Bill Knight column for Mon., Tues., or Wed., June 4, 5 or 6
Social Security has been attacked for almost 80 years, and despite its popularity, it’s still attacked – although now it’s more indirect, through fear or false or misleading claims.
Fifty years ago this month, Morris Udall – an Arizona Congressman for 30 years – said, “The resources of our nation can very well be used to … make the prospect of old age a less fearsome prospect. The Social Security system is the proper mechanism to accomplish this.”
Social Security has worked since it was enacted in 1935, and can for decades. In fact, Social Security trustees recently reported $2.7 trillion in reserves now and anticipated reserves of $3 trillion by 2021, ensuring Social Security’s solvency for years.
However, some news media report that Social Security is going broke.
“The elite press repeatedly quotes the commentary of the devoted opponents of social insurance retirement programs,” Yale professor emeritus Theodore Marmor told Columbia Journalism Review (CJR). “They are supporting a strategic attack on social insurance that has been going on for years.”
CJR contributing editor Trudy Lieberman writes, “For nearly three years CJR has observed that much of the press has reported only one side of this story using ‘facts’ that are misleading or flat-out wrong while ignoring others. Whatever the reason – ideology, poor understanding of how the program works, gullibility or laziness – news outlets have given the public a skewed picture of the financial health of this hugely important program, the sole source of retirement funds for millions of Americans.”
Bad information can result in bad decisions. The consequences range from voting against our own interests to improperly planning for retirement.
All types of Americans support Social Security and strengthening the system. Lieberman notes, "Gallup polls dating back six decades consistently show some 70 percent of the public strongly supports Social Security."
True, there are fewer workers paying the Federal Insurance Contributions Act (FICA) payroll taxes than in the past, and life expectancy is increasing the number of recipients. But blanket assertions that there’s an unmanageable shortfall are exaggerated.
“The best way to make the size of the projected Social Security shortfall understandable is to put it in context,” writes economist Dean Baker. “Relative to the size of the economy, the projected Social Security shortfall is equal to 0.7 percent of GDP [Gross Domestic Product]. By comparison, annual spending on the military increased by more than 1.6 percentage points of GDP between 2000 and 2011. So the burden imposed by the wars in Iraq and Afghanistan are almost 2.5 times larger than the money that would be needed to eliminate the Social Security shortfall.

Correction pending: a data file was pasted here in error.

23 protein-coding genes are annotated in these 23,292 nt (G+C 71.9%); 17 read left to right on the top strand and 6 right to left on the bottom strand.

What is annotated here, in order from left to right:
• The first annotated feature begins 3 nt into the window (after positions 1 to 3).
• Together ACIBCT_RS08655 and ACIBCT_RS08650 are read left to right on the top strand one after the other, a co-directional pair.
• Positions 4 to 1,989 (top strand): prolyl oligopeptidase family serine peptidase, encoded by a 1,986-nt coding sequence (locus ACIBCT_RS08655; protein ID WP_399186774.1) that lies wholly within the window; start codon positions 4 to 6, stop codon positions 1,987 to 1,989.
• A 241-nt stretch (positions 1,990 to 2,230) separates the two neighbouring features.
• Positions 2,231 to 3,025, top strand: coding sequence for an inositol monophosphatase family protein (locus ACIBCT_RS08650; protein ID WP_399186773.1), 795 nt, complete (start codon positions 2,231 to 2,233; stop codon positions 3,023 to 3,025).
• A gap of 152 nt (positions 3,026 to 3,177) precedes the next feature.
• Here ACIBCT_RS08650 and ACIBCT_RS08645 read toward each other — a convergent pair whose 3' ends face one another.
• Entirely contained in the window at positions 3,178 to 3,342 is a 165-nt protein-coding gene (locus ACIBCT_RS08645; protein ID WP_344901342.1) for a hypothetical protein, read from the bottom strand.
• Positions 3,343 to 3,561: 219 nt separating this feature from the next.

[Also,] “the Congressional Budget Office's analysis of the Ryan Medicare privatization plan implied that it would increase the cost of buying Medicare-equivalent policies by more than $34 trillion, a sum almost five times as large as the projected Social Security shortfall,” he adds.
The best way to bolster Social Security for the foreseeable future is to drop the cap on payroll taxes for those earning $250,000 and more, and to lift the “unearned income” tax break on the sale of stock or real estate, interest on savings deposits, and stock dividends – treating all that as regular income so FICA would be paid.
“Right now, someone who earns $110,100 pays the same amount of money into Social Security as a billionaire,” said U.S. Sen. Bernie Sanders (I-Vt.), chair of the Defending Social Security Caucus. “That makes no sense.”
Socially, some news reports have incorrectly stated that Social Security contributes to the deficit, but by law Social Security cannot borrow. If it lacks the revenue to cover benefits, it must cut benefits. So it doesn’t and can’t contribute to the federal deficit and cutting its benefits doesn’t reduce the debt.
Individually, workers are “being encouraged to join 401(k) programs and trust the vagaries of the stock market,” writes Washington media reporter Jason Linkins. “It is a worse deal for workers (but a great deal for Wall Street financial firms). And while there's nothing wrong with 401(k)s as investment vehicles, they are subject to storms and stresses of the market without the virtue of being a defined retirement benefit. What you save in your 401(k) is what you get. Blow through it and you're done.”
Still, those who’d privatize Social Security repeat criticisms that were rejected decades ago.
“Social Security received a broadside from the Chairman of the Board of Chase National Bank in 1936 [when] banker Winthrop Aldrich [in his speech accepting the presidency of the New York Chamber of Commerce] called it a ‘grave menace to the future security of the country as whole and to the security of the very people it is designed to protect’,” writes consumer advocate Ralph Nader.
Social Security should be defended from attacks, whether privateers or the press.